The Essentials of Capital Gains Tax in North Carolina 


If you are in North Carolina, own a property, and want to sell it with profit, it is essential to remember that a share of these capital gains will be taken by the federal and state authorities. However, most of us do not know much about North Carolina’s capital gains tax amount, and for home sellers and real estate investors, it becomes necessary to calculate this amount and, if possible, minimize the amount intelligently.  

This article is based on information on capital gains tax in North Carolina and strategies and processes that help you reduce this tax. So, let us explore the topic in detail! 

Tax Planning Strategies to Reduce Capital Gains Tax in North Carolina 

Here are some key takeaways that can help you control the expenses in the form of capital gains taxes in North Carolina: 

  • Using the tax-exempt trust option for selling the property is the best option to exempt your property from NC capital gains tax. Charitable Remainder Trusts are the option you will use for selling appreciated assets. 
  • If you reinvest your profits in buying a renewable energy project, it will make you eligible for exemptions on capital gains tax in North Carolina. 
  • You can also use Conservation Easements and Charitable Lead Annuity Trusts to reduce your taxable income. This opportunity is available only if you use charitable deduction tax strategies.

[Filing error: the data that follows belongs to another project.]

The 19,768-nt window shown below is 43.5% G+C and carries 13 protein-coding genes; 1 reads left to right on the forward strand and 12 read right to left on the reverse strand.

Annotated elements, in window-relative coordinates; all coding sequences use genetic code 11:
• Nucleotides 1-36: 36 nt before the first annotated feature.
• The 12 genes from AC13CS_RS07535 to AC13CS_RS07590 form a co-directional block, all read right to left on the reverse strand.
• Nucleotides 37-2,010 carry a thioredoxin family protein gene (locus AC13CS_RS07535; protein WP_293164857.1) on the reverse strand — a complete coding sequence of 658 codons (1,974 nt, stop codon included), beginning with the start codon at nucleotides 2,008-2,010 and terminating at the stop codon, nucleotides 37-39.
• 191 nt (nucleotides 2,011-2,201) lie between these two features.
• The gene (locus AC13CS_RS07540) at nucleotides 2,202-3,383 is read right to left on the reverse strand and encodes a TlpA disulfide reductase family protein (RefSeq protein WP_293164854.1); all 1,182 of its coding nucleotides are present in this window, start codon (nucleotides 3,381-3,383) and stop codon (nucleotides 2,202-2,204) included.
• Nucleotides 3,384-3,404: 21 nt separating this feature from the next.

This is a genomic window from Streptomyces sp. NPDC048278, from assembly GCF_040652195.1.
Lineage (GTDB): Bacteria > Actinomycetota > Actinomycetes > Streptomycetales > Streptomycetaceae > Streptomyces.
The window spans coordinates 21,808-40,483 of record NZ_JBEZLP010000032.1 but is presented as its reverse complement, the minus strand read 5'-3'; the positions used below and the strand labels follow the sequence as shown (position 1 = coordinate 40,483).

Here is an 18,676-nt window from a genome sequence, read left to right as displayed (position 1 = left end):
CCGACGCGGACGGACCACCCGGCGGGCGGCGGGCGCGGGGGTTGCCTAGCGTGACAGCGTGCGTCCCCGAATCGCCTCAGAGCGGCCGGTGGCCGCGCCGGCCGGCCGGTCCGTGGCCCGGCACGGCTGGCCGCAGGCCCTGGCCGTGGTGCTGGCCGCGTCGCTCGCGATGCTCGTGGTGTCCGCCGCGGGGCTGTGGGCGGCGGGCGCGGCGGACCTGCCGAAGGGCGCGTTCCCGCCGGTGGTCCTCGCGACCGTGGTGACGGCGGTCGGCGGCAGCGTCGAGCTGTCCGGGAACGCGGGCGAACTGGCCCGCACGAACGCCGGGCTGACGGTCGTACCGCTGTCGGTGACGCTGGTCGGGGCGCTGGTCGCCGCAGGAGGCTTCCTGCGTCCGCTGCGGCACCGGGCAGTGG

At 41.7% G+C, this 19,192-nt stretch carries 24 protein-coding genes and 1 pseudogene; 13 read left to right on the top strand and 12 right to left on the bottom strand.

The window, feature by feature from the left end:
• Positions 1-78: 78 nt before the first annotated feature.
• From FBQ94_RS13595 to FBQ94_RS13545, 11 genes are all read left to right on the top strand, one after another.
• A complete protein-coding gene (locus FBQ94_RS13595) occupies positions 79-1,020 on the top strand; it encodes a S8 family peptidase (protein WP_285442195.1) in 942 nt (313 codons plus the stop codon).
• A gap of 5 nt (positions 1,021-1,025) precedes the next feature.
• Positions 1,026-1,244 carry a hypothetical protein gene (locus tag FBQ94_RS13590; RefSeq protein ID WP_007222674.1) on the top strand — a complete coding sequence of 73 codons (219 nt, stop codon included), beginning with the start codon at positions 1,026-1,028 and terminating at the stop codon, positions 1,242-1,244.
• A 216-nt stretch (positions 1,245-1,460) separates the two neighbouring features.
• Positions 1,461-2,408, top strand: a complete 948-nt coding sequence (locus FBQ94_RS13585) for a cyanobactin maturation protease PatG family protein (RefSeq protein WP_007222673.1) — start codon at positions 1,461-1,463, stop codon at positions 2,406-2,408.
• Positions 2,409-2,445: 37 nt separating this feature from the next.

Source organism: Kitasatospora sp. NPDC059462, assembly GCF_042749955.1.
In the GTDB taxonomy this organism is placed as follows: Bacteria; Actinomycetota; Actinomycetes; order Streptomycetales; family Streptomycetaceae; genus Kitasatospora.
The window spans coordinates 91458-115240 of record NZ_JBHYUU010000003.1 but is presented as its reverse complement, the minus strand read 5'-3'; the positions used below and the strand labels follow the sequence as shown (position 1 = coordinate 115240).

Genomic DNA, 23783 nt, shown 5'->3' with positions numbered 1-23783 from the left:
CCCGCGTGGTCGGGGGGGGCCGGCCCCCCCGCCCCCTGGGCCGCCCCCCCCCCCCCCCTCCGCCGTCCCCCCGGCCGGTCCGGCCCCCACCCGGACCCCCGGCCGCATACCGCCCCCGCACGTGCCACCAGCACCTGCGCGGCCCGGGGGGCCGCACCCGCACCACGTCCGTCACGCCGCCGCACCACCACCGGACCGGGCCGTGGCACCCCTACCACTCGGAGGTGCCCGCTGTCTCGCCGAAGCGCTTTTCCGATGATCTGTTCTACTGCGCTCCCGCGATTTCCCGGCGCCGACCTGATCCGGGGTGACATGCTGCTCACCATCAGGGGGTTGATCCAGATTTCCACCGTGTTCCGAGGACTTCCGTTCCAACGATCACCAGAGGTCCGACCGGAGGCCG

What are NC Capital Gains Taxes? 

Capital assets are numerous, but we will discuss only properties and other real estate projects. Capital gains are those profits we generate when selling a property. Capital gains can be calculated after subtracting the buying price from the selling price to understand it in detail. The same is applied to stocks, cars, boats, and other assets. So, when talking about NC capital gains taxes, it is the amount federal and state authorities charge on your capital gains. 

Capital gains are of two types, which are realized and unrealized. Realized capital gains are those you have acquired or realized after selling your house in North Carolina. On the other hand, unrealized capital gains are valued, but you have not sold them yet. North Carolina capital gains tax is imposed on sold properties. 

Understanding Short-Term and Long-Term Capital Gains Taxes 

Now, we know that only realized capital gains fall in the category of taxable income. It is when we must learn short-term and long-term capital gains taxes. So, let us explore both the terms. 

NC Short-Term Capital Gains Tax 

When you generate capital gains from the properties we have held for less than a year. The federal government will consider it equivalent to your ordinary income, meaning a higher percentage of taxes.